for (unsigned int i=0;i<sets.size();i++) {
        sum += sets[i].eval();
    double rand = (((double)rand() / (double)RAND_MAX) * sum);
    sum = 0;
    for (unsigned int i=0;i<sets.size();i++) {
        sum += sets[i].eval();
        if (rand < sum) {
            //breed i

Prof. Thrun of Stanford AI lab also presented a fast(er?) re-sampling code in python during his CS373 of Udacity. Google search result led to the following link:


Hope this helps


Here's a compact java implementation I wrote recently for roulette selection, hopefully of use.

public static gene rouletteSelection()
    float totalScore = 0;
    float runningScore = 0;
    for (gene g : genes)
        totalScore += g.score;

    float rnd = (float) (Math.random() * totalScore);

    for (gene g : genes)
        if (    rnd>=runningScore &&
            return g;

    return null;

Roulette Wheel Selection in MatLab:


    for i=1:PopLength
        if i==1


    for i=1:PopLength
        for j=1:PopLength
            if(CumProb(j)<SelectInd(i) && CumProb(j+1)>=SelectInd(i))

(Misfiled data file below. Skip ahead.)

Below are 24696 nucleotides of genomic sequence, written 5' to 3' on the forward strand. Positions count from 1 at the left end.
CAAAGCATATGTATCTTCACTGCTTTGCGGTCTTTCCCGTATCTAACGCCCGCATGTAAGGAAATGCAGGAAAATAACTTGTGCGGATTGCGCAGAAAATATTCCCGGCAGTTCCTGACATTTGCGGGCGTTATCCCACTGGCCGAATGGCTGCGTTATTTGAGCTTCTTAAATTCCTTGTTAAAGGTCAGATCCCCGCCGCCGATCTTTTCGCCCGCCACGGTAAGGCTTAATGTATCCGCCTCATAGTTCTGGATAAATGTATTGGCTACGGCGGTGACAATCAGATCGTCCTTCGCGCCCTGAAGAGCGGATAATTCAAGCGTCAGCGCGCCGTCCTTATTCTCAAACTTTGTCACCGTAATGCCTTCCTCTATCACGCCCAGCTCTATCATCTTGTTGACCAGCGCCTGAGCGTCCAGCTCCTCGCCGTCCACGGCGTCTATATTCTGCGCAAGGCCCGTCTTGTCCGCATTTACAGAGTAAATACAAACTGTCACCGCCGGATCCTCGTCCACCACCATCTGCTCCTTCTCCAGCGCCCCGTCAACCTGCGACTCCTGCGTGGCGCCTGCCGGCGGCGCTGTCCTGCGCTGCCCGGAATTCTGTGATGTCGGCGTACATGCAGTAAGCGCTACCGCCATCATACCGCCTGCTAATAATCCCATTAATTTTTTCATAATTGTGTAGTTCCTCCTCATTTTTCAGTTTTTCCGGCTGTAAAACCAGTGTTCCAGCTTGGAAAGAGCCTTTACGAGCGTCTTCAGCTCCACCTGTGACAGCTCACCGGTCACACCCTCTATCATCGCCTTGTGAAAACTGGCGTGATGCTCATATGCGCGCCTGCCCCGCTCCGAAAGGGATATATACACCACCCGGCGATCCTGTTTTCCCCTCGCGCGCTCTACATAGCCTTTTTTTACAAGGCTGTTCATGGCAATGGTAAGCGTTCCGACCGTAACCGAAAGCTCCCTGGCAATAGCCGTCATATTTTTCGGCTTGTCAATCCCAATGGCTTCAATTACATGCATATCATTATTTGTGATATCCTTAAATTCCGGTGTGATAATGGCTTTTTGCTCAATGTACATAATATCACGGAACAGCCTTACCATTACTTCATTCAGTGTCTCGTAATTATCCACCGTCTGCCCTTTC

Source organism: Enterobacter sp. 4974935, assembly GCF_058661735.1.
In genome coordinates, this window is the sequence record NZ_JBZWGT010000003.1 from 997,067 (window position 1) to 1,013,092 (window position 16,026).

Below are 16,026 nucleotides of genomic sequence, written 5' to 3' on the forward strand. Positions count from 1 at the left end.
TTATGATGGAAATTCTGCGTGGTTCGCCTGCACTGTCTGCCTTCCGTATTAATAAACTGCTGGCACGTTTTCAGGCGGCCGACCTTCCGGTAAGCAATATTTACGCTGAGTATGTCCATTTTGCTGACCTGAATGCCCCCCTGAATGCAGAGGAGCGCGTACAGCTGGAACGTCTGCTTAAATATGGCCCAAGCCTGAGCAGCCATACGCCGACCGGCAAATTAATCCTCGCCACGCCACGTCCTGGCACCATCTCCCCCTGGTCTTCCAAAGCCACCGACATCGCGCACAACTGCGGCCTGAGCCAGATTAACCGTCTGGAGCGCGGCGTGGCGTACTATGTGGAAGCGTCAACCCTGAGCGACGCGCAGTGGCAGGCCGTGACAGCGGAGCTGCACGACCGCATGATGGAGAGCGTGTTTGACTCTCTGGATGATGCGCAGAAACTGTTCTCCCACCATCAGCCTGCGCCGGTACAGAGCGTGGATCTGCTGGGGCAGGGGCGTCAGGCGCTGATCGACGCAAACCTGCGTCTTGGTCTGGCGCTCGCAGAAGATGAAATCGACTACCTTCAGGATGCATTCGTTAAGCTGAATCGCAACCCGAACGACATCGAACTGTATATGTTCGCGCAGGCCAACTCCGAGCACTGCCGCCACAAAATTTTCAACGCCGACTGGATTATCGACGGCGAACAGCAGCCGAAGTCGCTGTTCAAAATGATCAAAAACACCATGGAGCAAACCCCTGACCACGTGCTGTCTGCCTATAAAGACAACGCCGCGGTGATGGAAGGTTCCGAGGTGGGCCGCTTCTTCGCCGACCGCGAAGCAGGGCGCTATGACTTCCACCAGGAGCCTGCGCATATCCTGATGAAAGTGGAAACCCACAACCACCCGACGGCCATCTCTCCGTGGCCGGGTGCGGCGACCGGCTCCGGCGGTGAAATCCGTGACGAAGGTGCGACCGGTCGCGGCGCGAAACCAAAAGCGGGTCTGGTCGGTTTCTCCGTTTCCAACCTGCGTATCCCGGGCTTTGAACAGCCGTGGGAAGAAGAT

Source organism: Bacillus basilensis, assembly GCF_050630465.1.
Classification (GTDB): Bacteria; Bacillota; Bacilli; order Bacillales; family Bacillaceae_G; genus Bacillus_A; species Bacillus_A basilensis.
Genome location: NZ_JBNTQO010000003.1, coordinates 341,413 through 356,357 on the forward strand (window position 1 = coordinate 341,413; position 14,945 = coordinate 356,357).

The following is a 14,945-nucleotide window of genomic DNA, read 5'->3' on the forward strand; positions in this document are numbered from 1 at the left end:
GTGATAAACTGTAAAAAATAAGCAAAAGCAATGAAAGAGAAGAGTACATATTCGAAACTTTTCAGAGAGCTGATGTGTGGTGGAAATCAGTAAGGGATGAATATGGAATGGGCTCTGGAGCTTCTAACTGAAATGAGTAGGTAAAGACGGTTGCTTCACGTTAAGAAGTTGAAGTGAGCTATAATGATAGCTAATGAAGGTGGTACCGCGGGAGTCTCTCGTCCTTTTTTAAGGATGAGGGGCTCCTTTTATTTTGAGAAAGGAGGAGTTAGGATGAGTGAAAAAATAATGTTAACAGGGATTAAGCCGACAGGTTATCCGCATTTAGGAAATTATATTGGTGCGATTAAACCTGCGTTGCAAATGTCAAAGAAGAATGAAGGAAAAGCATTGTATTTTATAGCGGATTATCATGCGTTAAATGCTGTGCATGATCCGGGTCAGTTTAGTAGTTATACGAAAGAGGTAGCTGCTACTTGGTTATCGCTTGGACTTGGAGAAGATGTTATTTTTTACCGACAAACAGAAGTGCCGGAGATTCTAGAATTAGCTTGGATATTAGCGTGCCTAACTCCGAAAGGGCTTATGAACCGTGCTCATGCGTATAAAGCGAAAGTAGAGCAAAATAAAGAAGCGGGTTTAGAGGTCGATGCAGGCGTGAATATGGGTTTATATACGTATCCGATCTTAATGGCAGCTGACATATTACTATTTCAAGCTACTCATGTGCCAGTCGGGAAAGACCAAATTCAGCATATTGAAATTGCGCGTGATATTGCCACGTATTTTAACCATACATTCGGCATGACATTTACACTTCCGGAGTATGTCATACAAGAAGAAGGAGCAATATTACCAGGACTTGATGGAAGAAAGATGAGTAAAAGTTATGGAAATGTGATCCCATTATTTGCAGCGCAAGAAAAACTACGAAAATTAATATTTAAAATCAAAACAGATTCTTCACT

Okay, so there are 2 methods for roulette wheel selection implementation: Usual and Stochastic Acceptance one.

Usual algorithm:

# there will be some amount of repeating organisms here.
mating_pool = []

all_organisms_in_population.each do |organism|
  organism.fitness.times { mating_pool.push(organism) }

# [very_fit_organism, very_fit_organism, very_fit_organism, not_so_fit_organism]
return mating_pool.sample #=> random, likely fit, parent!

Stochastic Acceptance algorithm:

max_fitness_in_population = all_organisms_in_population.sort_by(:fitness)[0]
loop do
  random_parent = all_organisms_in_population.sample
  probability = random_parent.fitness/max_fitness_in_population * 100